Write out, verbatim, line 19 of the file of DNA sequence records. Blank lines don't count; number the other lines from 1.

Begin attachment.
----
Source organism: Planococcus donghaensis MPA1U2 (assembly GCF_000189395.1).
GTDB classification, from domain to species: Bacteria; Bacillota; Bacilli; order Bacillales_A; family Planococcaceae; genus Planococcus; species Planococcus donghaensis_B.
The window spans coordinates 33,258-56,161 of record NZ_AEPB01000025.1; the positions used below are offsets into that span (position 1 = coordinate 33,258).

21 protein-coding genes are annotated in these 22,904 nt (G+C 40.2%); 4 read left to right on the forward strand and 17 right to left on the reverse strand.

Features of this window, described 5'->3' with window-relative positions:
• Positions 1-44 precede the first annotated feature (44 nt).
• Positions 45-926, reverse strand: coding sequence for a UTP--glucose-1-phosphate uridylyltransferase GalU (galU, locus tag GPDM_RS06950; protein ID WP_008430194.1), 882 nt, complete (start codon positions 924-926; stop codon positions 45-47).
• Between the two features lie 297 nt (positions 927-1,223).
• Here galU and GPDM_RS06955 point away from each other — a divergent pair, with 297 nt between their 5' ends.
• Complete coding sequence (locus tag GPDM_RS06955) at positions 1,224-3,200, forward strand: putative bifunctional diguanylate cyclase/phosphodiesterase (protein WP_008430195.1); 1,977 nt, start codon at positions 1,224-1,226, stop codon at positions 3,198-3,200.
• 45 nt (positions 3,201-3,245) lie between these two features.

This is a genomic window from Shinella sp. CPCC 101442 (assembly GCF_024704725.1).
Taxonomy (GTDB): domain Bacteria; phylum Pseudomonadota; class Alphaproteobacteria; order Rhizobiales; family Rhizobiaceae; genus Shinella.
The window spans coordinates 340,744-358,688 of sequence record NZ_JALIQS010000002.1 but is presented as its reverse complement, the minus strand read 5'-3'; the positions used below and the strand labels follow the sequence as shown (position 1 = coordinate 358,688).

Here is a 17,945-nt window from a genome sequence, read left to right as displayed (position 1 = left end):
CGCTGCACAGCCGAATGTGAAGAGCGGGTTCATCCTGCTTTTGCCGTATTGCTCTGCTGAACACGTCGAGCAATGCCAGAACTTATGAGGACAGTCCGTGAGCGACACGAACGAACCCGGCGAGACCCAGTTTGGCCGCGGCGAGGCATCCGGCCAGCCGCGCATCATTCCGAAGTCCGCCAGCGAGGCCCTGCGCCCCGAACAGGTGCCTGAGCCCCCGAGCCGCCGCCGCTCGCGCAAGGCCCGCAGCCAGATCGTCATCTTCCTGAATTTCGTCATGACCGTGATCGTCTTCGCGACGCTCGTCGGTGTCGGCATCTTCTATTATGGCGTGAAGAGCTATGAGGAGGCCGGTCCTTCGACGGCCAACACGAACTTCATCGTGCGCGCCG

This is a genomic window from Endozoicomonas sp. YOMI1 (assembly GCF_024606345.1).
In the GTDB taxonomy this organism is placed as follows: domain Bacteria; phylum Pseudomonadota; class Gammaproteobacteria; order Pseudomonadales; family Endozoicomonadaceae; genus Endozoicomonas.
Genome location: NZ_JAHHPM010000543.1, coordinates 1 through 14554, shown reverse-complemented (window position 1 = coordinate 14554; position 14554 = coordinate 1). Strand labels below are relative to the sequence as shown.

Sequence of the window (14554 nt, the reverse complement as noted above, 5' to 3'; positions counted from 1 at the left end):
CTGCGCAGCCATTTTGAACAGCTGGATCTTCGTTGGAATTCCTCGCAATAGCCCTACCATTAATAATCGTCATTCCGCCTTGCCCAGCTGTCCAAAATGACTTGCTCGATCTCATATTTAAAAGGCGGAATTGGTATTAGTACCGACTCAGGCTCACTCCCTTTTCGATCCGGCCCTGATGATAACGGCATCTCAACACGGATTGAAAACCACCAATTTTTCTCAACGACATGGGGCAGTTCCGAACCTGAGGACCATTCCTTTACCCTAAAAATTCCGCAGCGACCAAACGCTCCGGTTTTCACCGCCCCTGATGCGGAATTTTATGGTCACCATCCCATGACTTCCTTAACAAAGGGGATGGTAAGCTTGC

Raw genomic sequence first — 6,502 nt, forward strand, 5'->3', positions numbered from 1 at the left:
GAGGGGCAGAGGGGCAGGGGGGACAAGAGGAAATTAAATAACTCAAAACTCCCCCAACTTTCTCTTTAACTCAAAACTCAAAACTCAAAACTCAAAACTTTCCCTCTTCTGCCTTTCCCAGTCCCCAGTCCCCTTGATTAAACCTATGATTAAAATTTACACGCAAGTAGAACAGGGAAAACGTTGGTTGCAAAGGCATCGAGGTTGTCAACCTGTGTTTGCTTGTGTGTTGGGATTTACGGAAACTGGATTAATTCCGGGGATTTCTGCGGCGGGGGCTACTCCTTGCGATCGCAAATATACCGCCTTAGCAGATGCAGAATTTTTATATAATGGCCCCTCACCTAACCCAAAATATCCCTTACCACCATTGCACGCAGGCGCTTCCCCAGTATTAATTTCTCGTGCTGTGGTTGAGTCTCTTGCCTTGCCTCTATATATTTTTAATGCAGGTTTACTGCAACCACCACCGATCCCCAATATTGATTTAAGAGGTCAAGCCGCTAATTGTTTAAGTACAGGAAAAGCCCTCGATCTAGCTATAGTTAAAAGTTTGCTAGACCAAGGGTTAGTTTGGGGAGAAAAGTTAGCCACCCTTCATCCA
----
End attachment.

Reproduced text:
Genome location: NZ_JAHHPM010000543.1, coordinates 1 through 14554, shown reverse-complemented (window position 1 = coordinate 14554; position 14554 = coordinate 1). Strand labels below are relative to the sequence as shown.